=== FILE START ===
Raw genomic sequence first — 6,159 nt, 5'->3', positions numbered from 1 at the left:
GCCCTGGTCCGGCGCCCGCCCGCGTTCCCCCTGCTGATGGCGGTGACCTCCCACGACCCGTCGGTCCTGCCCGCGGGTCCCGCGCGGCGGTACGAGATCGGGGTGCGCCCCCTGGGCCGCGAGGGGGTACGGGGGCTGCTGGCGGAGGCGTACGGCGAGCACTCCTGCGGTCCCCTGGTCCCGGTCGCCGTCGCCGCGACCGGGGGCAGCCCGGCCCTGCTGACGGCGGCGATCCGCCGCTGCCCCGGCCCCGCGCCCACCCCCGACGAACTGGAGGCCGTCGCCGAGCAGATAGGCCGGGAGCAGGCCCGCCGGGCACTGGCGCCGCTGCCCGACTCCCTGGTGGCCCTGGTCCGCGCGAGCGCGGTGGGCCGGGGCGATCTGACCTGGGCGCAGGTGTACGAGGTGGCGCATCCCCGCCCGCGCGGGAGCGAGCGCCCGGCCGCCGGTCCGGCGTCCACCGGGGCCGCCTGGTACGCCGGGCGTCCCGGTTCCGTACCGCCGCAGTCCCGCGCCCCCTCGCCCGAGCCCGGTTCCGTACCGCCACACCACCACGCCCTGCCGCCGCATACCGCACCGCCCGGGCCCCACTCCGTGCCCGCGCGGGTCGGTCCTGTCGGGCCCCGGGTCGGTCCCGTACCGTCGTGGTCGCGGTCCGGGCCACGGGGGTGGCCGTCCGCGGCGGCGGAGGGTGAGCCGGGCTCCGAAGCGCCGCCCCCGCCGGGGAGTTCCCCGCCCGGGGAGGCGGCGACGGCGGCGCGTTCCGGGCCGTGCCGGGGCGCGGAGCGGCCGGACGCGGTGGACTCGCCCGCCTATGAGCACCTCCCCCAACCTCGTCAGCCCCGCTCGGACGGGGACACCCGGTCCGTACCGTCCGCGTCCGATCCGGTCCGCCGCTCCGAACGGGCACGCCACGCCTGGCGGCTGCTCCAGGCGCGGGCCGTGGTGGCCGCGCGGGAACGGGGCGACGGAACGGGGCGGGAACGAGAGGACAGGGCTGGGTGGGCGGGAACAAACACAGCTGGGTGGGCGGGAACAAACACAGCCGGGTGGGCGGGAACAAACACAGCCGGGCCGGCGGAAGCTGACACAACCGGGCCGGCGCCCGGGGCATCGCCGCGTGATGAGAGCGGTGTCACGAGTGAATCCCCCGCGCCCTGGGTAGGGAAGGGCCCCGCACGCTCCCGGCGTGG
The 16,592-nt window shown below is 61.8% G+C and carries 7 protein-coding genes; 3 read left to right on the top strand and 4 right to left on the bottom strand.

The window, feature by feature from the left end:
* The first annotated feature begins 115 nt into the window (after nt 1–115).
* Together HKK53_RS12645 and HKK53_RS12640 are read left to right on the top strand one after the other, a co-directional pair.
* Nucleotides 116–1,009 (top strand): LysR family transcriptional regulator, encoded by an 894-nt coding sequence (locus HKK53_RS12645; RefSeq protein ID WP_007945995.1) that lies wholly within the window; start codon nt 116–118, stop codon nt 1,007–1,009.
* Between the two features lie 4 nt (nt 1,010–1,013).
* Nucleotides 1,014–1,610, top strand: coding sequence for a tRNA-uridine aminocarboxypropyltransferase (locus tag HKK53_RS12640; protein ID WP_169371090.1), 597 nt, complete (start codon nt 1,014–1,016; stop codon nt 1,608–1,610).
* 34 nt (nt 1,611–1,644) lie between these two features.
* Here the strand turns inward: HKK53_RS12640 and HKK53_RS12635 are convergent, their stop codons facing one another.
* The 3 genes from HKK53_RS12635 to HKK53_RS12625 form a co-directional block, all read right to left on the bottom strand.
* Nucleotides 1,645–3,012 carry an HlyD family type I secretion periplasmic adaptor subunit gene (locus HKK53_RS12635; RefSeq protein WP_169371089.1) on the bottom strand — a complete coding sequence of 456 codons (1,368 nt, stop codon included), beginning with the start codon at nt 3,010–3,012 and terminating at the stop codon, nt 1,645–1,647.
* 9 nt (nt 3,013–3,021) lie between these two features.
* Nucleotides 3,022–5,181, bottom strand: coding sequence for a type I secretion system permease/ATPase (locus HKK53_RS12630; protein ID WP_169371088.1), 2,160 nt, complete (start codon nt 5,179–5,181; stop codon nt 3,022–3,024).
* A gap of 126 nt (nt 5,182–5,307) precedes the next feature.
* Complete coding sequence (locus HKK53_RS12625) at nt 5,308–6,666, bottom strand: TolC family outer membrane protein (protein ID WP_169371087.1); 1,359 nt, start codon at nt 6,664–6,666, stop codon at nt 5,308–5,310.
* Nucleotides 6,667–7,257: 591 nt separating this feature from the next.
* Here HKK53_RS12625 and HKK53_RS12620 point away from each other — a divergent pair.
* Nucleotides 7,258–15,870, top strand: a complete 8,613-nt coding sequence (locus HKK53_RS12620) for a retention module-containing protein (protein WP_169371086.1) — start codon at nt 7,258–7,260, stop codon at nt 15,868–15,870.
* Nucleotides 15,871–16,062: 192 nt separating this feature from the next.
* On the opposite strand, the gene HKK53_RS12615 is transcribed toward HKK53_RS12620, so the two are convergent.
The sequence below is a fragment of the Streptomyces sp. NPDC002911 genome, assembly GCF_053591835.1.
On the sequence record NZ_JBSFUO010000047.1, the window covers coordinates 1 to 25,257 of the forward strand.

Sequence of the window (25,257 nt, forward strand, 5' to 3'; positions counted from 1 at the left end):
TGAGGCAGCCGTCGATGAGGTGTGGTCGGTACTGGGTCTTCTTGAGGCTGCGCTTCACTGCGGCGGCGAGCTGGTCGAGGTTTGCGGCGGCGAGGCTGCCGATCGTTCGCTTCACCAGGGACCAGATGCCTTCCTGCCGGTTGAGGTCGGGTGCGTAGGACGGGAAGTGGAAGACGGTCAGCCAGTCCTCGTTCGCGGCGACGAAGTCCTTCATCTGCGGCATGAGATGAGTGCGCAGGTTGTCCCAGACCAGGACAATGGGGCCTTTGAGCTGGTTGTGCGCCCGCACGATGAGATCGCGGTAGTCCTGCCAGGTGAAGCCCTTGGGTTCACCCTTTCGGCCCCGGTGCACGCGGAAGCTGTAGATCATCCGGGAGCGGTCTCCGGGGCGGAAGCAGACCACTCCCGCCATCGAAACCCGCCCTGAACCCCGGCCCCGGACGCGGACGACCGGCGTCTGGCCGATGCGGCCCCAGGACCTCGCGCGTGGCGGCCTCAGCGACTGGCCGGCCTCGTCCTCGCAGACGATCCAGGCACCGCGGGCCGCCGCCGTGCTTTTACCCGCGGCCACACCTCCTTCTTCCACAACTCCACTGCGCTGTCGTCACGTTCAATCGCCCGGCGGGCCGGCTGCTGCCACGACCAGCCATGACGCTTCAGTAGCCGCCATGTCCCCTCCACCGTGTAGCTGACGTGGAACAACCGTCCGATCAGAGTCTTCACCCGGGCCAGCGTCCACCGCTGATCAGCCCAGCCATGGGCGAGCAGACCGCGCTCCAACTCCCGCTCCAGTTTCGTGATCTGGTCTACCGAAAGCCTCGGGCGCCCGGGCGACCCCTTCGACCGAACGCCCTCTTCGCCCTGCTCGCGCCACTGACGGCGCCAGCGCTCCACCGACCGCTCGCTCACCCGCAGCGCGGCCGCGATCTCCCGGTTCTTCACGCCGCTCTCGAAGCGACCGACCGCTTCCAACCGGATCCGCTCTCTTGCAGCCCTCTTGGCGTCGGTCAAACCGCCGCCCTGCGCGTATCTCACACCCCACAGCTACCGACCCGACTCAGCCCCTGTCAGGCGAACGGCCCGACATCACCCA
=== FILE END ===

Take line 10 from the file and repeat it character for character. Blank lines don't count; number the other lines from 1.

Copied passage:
* 34 nt (nt 1,611–1,644) lie between these two features.